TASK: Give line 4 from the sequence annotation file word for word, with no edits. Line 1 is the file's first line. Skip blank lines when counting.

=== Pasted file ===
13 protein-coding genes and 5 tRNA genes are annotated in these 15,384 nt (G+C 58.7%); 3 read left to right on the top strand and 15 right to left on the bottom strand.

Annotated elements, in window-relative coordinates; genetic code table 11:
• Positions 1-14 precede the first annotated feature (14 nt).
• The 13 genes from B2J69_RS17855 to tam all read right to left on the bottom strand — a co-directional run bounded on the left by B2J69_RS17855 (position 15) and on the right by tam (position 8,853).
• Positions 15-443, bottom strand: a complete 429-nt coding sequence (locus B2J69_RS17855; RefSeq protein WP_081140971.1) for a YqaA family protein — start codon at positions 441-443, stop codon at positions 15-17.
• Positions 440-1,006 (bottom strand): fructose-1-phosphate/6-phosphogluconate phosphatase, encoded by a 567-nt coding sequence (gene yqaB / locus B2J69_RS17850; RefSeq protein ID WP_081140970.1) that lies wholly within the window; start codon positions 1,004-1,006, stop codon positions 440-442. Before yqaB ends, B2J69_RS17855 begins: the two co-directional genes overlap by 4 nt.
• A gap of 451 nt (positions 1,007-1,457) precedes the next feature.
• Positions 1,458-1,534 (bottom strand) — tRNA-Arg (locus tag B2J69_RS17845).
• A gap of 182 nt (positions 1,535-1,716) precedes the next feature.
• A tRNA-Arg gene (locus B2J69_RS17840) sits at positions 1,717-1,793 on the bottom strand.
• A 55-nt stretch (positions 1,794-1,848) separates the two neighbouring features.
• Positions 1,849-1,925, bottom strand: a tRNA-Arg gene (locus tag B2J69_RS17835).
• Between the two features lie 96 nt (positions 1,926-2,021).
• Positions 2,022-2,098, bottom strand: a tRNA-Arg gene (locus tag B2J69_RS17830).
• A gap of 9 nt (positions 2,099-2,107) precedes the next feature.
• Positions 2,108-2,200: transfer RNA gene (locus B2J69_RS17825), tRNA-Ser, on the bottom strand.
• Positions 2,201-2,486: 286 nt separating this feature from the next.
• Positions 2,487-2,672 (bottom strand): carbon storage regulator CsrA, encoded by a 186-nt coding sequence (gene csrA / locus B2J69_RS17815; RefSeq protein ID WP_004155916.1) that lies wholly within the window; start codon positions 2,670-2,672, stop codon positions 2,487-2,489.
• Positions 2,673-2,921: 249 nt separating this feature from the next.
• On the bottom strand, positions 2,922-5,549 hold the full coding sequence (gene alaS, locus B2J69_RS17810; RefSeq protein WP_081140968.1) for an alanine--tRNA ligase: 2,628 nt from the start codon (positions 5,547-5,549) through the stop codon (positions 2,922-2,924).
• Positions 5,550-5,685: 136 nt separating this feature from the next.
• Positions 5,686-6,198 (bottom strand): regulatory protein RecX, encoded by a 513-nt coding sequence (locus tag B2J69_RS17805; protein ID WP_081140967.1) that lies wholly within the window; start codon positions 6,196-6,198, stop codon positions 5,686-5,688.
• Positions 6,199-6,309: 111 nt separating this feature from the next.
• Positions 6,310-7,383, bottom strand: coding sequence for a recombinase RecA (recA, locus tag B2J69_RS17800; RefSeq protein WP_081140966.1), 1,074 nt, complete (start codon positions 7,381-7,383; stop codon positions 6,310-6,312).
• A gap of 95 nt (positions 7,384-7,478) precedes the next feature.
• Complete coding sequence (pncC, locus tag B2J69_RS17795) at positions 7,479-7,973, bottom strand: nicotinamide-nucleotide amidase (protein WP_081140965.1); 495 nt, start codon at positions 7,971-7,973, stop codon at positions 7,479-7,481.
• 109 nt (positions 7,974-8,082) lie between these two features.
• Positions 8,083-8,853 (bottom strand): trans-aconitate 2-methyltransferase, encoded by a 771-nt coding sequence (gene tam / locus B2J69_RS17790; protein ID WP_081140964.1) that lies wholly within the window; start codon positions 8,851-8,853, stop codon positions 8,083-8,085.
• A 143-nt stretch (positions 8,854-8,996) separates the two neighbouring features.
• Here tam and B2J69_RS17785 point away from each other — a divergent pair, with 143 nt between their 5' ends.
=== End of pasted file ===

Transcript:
• The 13 genes from B2J69_RS17855 to tam all read right to left on the bottom strand — a co-directional run bounded on the left by B2J69_RS17855 (position 15) and on the right by tam (position 8,853).